Marina enticed me and Christine from Seaford Spinners and Weavers  encouraged me.  Christine told us about Bev Bills and her weaving class,    so we decided to go and see for ourselves. We loved what we saw.  Everything was so interesting. Bev took classes. She taught us with patience and skill.  Dear Christine got a loom organized and gave me a lot of instruction and re-assurance. We came by a large loom which was free for the taking. I said to Marina, ‘ all right, if we can fit it in the car we can take it.’ We squeezed it in with centimetres to spare!

Then a very timely thing happened. John who is an expert and experienced weaver joined up at Seaford Spinners and Weavers. He is my mentor, there each week with his loom, ready to give me help and advice.  I’m now forging ahead with my own projects, thanks to my wife and Christine, John,  and Ron Doley.

Onward and upward you two! Marina’s weekly output of ingenious projects is prodigious. We ask her ‘When do you find time to sleep? ‘Their story convinces me of that old proverb ‘No man (or woman) is an island.’ Our social connections, friendships and networks are beyond price.


Spinning the blues

We are never blue when we are spinning but it is always amazing to see the number of variations on blue that we have. We can buy blue to spin or dye our own. We never tire of blue, probably because we spin by the ocean and constantly have that view to inspire us. Working with fibre is healing and relaxing. You just want to get that lovely colour and spin.

Health benefits of yarncrafting

Mental Health Benefits of Slow Yarn


Keep warm

Two different looks by way of winter wear but both so warm and cosy! We loved them both for different reasons and we agreed they both had style. Alexis had spun the wool and knitted the beautiful ocean coloured jumper on the left. It is different and so beautifully made. The ocean colours are a good choice for winter. They are cheering without being overwhelming and this jumper could be dressed up or down and accessorised to give it a number of stylish looks. You could just put it on with jeans , though, and really feel like you are both warm and well dressed.

Marina knitted a zipper waistcoat in wool she had spun from dark fleece. The natural colour changes shades and adds visual interest. The cables are what makes this waistcoat attractive. It is soft, warm and very functional. She made a little scarf to go with it and then made a beaded pin to fasten it. It just looks lovely and has that country feel about it. Handspun wool is warmer than commercial wool and so it is well worth the effort to make garments like these.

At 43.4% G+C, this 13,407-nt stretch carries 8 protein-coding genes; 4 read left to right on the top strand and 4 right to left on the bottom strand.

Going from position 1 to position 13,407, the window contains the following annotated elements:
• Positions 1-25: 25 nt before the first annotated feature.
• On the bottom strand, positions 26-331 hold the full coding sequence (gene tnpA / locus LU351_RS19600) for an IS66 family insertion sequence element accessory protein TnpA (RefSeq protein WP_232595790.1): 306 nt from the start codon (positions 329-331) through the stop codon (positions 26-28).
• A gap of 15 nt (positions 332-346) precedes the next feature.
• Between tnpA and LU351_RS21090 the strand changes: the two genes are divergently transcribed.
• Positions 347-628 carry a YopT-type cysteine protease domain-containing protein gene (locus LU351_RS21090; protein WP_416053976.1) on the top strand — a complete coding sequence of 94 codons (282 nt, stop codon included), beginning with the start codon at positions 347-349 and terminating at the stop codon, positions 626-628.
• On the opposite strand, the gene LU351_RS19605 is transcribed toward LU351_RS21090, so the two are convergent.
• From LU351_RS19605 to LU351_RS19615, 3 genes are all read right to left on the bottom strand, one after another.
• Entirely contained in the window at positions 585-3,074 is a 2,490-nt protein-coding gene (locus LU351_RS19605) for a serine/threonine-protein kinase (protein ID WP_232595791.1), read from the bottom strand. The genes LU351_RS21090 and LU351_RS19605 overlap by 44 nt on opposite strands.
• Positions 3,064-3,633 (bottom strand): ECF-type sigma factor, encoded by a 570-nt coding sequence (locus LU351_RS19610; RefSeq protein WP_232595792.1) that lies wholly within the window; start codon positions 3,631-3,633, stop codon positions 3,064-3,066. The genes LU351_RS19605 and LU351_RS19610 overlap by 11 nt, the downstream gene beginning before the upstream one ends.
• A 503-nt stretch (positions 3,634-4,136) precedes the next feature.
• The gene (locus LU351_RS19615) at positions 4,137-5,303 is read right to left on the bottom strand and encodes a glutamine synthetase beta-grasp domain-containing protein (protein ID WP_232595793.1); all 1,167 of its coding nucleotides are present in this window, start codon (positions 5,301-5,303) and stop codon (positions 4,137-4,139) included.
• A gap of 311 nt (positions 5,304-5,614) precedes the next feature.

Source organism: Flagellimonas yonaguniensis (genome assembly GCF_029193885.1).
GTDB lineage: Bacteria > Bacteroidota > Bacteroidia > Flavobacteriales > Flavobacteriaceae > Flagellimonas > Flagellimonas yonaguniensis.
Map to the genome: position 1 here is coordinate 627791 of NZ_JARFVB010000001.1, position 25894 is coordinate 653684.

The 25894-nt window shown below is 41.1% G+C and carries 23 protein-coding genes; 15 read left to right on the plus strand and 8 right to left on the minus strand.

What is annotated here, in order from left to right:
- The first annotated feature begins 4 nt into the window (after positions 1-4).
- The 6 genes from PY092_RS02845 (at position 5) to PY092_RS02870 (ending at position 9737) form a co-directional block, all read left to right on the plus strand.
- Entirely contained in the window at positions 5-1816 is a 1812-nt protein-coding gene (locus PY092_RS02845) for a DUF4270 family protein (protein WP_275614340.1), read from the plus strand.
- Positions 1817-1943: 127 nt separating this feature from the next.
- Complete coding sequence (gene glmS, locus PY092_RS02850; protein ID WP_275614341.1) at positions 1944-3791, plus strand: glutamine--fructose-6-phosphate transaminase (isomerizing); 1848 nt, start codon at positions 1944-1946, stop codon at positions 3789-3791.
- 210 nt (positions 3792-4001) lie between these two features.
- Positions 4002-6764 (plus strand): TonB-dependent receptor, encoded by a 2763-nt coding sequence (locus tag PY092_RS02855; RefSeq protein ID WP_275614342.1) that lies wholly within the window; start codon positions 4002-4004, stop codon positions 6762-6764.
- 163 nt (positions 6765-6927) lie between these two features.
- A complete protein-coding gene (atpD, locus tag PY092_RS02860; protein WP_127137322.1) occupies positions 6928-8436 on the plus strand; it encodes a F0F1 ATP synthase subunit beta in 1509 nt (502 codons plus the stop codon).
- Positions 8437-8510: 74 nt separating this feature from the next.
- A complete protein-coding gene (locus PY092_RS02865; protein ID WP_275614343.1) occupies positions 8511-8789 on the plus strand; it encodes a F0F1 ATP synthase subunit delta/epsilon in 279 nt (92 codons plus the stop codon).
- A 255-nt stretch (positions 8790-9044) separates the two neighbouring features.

Weaving wonders

Peter and John really keep us interested and delighted with all their different weaving patterns and projects. Their work just gets better and better and more and more intricate. This week they brought along different things to share. Using a heddle loom is very good brain and memory training and ultimately it is a rigorous discipline and then a creative joy because there is lots of puzzling involved. The bottom two pictures are what they are currently working on. John’s on the left has variegated colours and is very interesting visually. Peter has variegated colours too and his work is looking good. He has picked up his weaving skills quickly. Top left is John’s blanket and we all loved that. It was the colours and then how soft and blankety it was! The scarves are Peter’s. His wife , Marina, has learned how to make the twisted tassles on the middle one and she knitted pockets to match on the one on the left. We enjoy looking at their work and projects and cannot believe what they can produce by way of fabric.

Show and tell

show and tell June 17thIt may have been blustery and pouring with rain on Monday but inside the club we could watch the weather and the ocean but enjoy the warmth of all our colours and ideas. It was an inspiring , productive day for us. So many lovely things to look at on our show and tell table and the weaving we saw this week was just so impressive.